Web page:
NEARCOM tidal analysis – delta t from high tide to water ebb (w. Matt Spydell)

In the previous post on Delft3d model output,  we showed in one of the panels, the time it takes from high tide until the water starts to ebb.    Notationally this could be written as t_{high tide} – t_{Uebb},  where t_{Uebb} is the time when the alongchannel tidal velocity switches to ebb (out of the inlet).     This time lag is related to the M2 eta/V phase lag, but is slightly different due to skewness in the tidal velocities related to the water level going up and down.    To better compare the two models, we made the same calculation with the 3 NEARCOM model runs – see previous posts.  They are  (a-top) waves+tide, (b-mid) tide only, and (c-bottom) 10X drag coefficient, waves+tide.   The results are shown below.  The left panels are the time lag from high tide to velocity, the R panel is the std of alongchannel velocity (the same as in previous posts).

The results of the tide-only run are broadly consistent with the analysis of the Delft3D model output.   Although the coordinate system that NEARCOM and Delft3D are using are different, the pattern of time-lag is similar for the tide only case.   Note also that for 10X higher drag coefficient, the tidal velocities and phase radically change.    Both Delft3D and NEARCOM model data are output at 1/2 hr intervals (99% sure).   This limits the resolution of estimating this time lag.    However, based on the various simulations, it appears that an average of 2 hr lag inside the inlet is appropriate.   -Falk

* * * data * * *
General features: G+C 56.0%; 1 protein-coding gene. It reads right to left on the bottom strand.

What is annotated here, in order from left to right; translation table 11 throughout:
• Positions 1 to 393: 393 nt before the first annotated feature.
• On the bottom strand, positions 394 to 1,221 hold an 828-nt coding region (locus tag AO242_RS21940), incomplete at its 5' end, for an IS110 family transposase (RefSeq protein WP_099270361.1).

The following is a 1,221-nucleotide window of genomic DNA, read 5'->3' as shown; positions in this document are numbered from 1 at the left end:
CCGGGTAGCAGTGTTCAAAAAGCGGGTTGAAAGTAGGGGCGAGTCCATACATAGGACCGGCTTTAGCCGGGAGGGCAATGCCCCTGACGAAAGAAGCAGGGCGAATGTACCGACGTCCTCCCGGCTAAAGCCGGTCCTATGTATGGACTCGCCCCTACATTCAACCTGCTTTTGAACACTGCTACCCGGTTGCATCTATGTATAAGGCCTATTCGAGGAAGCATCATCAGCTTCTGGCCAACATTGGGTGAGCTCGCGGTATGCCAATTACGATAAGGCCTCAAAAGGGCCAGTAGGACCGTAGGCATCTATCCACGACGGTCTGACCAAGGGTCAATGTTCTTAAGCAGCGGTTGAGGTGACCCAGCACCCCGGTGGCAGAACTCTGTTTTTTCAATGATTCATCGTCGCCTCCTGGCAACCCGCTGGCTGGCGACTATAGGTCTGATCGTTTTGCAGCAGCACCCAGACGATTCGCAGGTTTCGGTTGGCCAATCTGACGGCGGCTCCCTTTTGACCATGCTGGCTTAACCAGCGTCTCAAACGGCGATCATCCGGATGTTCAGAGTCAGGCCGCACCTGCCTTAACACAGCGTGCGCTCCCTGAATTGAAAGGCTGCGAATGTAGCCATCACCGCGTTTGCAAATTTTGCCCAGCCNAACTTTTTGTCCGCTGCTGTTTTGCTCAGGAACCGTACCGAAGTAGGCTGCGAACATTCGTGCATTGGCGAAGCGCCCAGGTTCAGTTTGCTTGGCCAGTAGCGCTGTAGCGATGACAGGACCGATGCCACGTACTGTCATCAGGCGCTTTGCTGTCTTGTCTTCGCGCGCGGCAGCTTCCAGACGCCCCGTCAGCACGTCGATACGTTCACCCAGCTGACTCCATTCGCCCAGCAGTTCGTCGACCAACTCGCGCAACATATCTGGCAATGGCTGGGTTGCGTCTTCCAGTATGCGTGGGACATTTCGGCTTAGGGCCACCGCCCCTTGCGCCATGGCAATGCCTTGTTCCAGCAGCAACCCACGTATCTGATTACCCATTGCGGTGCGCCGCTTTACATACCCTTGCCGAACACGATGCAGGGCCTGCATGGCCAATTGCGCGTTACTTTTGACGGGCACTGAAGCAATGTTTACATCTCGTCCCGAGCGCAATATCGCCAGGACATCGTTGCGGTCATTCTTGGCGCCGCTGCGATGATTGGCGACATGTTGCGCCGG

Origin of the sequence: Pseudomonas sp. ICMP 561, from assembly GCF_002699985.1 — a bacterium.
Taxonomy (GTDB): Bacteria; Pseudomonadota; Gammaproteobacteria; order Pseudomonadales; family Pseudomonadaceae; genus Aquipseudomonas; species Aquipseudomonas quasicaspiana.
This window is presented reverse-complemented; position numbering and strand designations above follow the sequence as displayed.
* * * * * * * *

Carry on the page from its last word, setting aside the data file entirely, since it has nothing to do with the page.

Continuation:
Delft3D model tidal analysis (w. Ad Reniers & Patrick Rynne)

In order to understand how to time drifter and dye releases, I’ve become preoccupied with the New River Inlet tidal currents and the phase lag relative to the tide level (call this eta).   As is well known a standing wave has a 90 deg (pi/2) phase lag between eta and velocity and a progressive wave has a 0 deg lag.    In a tidal inlet, the tide is somewhere in between the two.    Another way of asking the question is how soon after high tide will the water velocity ebb (go out the inlet) – that is.  time of max (eta) – time when U switches to flood.   Here, numerical models can help us, although one must be careful as the tide-velocity phase relationship depends on the friction inside the inlet.

In a previous posts, NEARCOM model results were shown.    Ad Reniers and Patrick Rynne at Univ. Miami have kindly provided me with some Delft3D M2 tidal model simulations of the New River Inlet.  I believe this is the same bathymetry as for the NEARCOM model runs.     Patrick sent me the data over 4 M2 tidal cycles output every 1/2 hour.    Results are shown below.     The panels are (top,L ) bathymetry, (top,R) M2 tide magnitude [i.e., eta = eta_0 cos( omega t) ] ,  (mid, L)  major axis velocity magnitude, (mid,R) minor axis velocity magnitude, (bottom, L) phase lag between eta and major axis velocity and (bottom, R) time in hrs from high tide to when water starts ebbing.